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On the 1 November 1642, Royalist forces, under the command of Prince Rupert engaged Aylesbury's Parliamentarian garrison, at Holman's Bridge a few miles to the north of Aylesbury town. The Parliamentarian forces were victorious, despite being heavily outnumbered.

In 1818 remains were discovered near to Holman's Bridge, outside Aylesbury, which were believed to belong to the fatalities from the battle. They were buried in a common grave in St Mary's churchyard in Hardwick. [1]

The following account is taken from Lord Nugent's 'Life of Hampden'.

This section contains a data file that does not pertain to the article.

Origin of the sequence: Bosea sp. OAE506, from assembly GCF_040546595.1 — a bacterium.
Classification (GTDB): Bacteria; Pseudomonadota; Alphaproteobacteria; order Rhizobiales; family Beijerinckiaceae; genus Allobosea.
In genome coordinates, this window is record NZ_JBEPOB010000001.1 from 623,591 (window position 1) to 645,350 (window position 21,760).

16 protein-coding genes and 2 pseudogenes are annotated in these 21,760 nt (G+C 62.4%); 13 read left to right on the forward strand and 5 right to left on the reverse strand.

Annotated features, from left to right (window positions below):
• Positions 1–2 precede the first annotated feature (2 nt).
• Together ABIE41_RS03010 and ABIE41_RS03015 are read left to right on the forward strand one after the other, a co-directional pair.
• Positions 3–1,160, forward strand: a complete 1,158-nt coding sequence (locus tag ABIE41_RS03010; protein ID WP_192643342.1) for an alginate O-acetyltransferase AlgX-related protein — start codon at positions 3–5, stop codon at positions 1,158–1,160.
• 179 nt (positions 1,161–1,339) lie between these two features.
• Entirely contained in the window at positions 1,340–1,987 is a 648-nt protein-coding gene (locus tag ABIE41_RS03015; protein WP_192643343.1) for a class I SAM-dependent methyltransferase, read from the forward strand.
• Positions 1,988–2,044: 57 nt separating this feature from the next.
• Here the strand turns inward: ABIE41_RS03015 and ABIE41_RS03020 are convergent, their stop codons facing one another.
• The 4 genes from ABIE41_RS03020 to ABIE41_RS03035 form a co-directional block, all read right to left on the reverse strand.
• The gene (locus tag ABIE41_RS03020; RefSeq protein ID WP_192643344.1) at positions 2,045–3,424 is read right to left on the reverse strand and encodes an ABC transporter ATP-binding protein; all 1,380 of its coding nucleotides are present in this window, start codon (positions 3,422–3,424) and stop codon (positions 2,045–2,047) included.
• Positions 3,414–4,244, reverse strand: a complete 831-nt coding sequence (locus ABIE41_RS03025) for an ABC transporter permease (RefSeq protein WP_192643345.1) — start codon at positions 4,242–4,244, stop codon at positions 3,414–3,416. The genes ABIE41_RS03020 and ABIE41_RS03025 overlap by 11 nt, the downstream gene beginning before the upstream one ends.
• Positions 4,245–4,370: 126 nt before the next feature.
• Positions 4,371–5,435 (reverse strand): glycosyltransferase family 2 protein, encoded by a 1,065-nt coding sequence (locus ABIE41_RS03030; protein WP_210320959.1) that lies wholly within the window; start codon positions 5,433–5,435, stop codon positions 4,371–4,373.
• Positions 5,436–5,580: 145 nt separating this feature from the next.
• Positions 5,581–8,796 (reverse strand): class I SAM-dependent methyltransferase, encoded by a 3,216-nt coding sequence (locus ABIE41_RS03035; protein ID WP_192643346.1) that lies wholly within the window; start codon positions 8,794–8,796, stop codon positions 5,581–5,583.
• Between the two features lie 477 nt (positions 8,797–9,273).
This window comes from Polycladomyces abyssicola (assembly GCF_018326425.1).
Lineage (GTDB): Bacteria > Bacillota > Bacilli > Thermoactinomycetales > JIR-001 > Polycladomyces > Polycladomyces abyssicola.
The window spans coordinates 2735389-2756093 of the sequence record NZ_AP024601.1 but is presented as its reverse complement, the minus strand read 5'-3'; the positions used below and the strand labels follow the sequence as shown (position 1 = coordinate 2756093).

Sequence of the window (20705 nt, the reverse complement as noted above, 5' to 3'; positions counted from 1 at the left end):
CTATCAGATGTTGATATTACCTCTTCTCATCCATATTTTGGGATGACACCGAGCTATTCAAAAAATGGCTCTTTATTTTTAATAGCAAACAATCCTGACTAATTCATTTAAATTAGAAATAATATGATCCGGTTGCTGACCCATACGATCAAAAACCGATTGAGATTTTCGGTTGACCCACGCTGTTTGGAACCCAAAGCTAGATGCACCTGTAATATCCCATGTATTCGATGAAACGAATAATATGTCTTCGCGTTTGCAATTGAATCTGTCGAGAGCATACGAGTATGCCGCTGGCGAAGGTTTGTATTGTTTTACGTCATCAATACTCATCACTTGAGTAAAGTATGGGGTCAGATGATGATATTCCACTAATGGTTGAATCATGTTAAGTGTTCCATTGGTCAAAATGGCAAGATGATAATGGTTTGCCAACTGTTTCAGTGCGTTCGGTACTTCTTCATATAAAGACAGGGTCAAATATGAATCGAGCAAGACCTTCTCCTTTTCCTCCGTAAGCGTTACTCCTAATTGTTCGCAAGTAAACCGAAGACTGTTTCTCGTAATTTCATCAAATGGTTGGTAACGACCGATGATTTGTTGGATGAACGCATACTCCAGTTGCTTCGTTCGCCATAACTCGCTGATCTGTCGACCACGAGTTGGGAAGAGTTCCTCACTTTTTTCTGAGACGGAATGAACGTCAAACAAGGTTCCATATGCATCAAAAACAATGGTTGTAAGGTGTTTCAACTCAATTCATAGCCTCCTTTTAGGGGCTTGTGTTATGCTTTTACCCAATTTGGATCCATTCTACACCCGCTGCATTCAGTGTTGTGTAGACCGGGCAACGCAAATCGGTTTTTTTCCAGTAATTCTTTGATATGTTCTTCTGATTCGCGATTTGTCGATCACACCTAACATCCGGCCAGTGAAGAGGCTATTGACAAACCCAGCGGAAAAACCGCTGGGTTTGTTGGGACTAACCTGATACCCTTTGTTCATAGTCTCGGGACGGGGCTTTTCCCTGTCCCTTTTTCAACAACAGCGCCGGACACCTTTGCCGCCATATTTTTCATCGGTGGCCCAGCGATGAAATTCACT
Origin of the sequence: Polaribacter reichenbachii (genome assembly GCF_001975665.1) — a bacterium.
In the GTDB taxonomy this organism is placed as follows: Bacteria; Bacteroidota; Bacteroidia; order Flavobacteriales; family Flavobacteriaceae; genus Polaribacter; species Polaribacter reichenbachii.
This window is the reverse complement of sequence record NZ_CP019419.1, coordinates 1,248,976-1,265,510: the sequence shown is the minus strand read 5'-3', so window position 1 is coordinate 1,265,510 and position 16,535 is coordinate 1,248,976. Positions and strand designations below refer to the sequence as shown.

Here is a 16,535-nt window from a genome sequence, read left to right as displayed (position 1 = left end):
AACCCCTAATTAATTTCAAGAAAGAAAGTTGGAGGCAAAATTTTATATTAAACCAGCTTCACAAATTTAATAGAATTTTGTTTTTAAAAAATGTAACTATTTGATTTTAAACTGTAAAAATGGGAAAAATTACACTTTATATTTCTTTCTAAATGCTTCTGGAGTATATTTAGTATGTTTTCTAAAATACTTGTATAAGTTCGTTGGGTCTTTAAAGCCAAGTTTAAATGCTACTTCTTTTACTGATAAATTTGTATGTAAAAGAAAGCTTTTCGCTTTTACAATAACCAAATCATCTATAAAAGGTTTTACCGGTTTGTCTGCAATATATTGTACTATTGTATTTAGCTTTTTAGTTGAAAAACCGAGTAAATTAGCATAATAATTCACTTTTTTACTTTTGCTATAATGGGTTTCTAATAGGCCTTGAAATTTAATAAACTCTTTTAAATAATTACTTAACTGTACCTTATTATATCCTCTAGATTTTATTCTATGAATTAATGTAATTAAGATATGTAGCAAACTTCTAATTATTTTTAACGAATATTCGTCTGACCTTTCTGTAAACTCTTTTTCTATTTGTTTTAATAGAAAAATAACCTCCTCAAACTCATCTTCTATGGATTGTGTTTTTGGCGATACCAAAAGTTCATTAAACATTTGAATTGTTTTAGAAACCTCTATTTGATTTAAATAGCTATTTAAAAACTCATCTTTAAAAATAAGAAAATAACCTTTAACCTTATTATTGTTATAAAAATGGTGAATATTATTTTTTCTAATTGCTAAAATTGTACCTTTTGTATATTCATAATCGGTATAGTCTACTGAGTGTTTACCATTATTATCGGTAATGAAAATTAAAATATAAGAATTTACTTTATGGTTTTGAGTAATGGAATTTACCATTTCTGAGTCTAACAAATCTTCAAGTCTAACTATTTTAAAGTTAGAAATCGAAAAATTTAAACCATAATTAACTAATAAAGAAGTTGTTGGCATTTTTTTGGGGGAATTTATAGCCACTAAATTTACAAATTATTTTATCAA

The small garrison of new raised Militia at Aylesbury had been moved to some quarter which was more closely threatened, and the town and the rich pastures which surrounds it were left unprotected. Thither Prince Rupert marched with a force of some thousands of horse and foot, and, after some days past in securing for the King's use much of the produce of the Vale and despoiling and laying waste much more than he secured, entered and possessed himself of the town. Here after one more day of free quarter in Aylesbury, during which the inhabitants were made to suffer all sorts of outrages from the soldiers, he received intelligence of the approach of a brigade of the Parliament's troops from Stony Stratford. Rupert, probably afraid of attempting a defence within the walls of a place, however well adapted by its situation for defence, where the townsmen were all his enemies, and having in his front a country over which his cavalry could act with great advantage, left there but a troop of horse and two companies of foot, and marched out with all the rest of his force to meet the advancing enemy. But he had not gone further than the brook, about half a mile to the northward of the town, where there was no passage but a bad ford, swollen by the rains, when he found himself checked by Balfore's horse and foot in column, on the opposite bank. After the first volley or two, Rupert charged across the ford, and, breaking through Balfore's two first lines of infantry, plunged into the centre of his horse, who were flanked on the right by Charles Pym's troop. And here a sharp conflict began. Sir Lewis Dives came up with the Prince's reserve, and Captain Blanchard with Balfore's; the musketry of the foot, the carbines and petronels of the cavalry, swords, and poleaxes all doing their work of death, and the soldiers of all arms mixed and fighting in one close and furious throng. It lasted thus but a few minutes. The King's troops were driven back across the stream, and Rupert rallied on the other side, only to lose more men from the fire, and to receive a charge in return, which drove him back in confusion towards the town. In vain did the troops hurry down to his support. The townsmen rushed forth upon his rear, with whatever arms haste and fury could supply to them, and Rupert began his retreat towards Thame, before the mingled troops and populace, who, however, after slaughtering the hindmost for above a mile, did not venture further to pursue among the enclosures, a force still superior to their own. In this action some hundreds of Rupert's men fell, and of the Parliamentarians above ninety. [2]


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